• Research participants who suffer direct physical, psychological, social, legal or economic harm as a result of participating in the research are entitled to free health care and referrals as needed. For research related Serious Adverse Events (SAE), appropriate financial compensation and insurance coverage should be provided as per norms.
  • Sponsor should include insurance coverage/other provision within budget. In investigator initiated research, investigator/institution must provide through insurance, corpus funds or grants.
  • SAEs should be reported to EC within 24 hours and a report on SAE relatedness (causality assessment) within 14 days for EC review regarding quantum and type of assistance.

6.Conflict of interest:

  • Procedures should be implemented to declare and manage conflict of interest (financial/nonfinancial) of researchers, EC members, institution, sponsor.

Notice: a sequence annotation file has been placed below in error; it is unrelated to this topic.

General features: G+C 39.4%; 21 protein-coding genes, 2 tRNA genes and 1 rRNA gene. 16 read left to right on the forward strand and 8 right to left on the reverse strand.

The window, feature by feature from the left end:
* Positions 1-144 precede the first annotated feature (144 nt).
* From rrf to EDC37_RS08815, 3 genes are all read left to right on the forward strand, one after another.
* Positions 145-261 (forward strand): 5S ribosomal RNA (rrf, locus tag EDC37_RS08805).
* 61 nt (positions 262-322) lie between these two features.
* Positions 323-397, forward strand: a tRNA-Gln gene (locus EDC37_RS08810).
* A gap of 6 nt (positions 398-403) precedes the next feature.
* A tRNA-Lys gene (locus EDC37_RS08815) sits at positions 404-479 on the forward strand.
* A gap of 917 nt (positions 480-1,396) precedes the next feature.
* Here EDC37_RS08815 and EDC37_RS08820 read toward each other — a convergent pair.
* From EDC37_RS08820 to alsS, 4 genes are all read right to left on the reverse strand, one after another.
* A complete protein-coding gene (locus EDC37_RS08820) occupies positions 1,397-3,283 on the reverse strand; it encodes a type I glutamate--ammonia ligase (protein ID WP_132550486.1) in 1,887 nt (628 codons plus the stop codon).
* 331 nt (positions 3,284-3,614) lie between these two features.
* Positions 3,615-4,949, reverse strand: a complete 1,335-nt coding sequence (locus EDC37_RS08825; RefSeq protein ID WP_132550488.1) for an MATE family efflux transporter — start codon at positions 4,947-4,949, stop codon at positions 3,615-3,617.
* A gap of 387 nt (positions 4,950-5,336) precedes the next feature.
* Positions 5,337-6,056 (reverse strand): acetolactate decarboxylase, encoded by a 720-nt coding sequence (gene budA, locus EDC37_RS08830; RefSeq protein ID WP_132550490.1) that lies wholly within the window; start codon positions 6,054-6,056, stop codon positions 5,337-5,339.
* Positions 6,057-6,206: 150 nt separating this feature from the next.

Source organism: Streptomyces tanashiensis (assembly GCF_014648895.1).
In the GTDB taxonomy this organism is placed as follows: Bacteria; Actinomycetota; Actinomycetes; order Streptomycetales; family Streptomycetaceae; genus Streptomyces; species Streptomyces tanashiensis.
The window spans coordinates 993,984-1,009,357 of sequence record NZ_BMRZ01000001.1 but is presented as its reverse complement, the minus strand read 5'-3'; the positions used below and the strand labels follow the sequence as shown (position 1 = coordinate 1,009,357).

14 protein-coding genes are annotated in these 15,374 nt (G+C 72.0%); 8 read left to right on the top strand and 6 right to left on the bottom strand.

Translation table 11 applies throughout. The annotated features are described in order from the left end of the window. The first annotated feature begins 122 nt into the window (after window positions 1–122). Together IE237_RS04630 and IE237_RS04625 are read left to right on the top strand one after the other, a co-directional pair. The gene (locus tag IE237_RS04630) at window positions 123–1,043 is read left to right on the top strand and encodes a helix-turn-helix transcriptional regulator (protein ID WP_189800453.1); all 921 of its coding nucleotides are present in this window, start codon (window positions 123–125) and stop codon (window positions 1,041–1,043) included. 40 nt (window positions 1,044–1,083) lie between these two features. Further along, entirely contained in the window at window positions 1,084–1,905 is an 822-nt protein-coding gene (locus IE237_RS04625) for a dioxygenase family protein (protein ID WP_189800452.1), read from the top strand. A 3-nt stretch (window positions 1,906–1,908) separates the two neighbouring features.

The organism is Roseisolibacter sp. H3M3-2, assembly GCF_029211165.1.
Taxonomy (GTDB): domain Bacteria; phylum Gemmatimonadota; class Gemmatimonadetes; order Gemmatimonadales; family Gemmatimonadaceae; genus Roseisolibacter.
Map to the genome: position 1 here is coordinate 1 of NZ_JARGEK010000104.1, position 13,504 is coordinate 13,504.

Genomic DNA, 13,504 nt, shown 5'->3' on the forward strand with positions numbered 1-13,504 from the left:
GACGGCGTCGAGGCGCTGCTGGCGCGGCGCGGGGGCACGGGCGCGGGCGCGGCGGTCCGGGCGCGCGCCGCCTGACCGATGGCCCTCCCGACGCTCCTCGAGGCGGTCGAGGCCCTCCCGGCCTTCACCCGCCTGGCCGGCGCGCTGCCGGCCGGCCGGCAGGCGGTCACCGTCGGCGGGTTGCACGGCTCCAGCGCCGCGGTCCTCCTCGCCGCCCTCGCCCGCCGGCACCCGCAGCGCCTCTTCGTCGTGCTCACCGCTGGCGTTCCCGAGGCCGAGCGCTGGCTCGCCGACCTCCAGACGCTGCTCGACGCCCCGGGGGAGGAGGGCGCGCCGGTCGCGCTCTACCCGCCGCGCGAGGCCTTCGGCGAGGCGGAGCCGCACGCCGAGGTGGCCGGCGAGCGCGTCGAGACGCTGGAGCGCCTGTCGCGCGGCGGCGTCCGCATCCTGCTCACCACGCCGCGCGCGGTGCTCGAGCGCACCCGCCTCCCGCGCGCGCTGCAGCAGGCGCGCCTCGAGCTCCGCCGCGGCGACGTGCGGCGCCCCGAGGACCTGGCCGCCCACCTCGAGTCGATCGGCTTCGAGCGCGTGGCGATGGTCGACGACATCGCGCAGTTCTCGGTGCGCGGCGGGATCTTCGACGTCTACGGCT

7.Community Engagement:

  • Engaging with the community in a culturally sensitive manner can improve public trust, help improve design, conduct and responsiveness to health needs.
  • Various measures should be undertaken to educate the public or communities about pandemic (COVID-19 infection), proposed research, risks and benefits, persons to be contacted etc.
  • Efforts must also be made to prevent the infodemic or spread of fake information, or to sensationalize, make false promises or claims, or spread negativity or create a scare.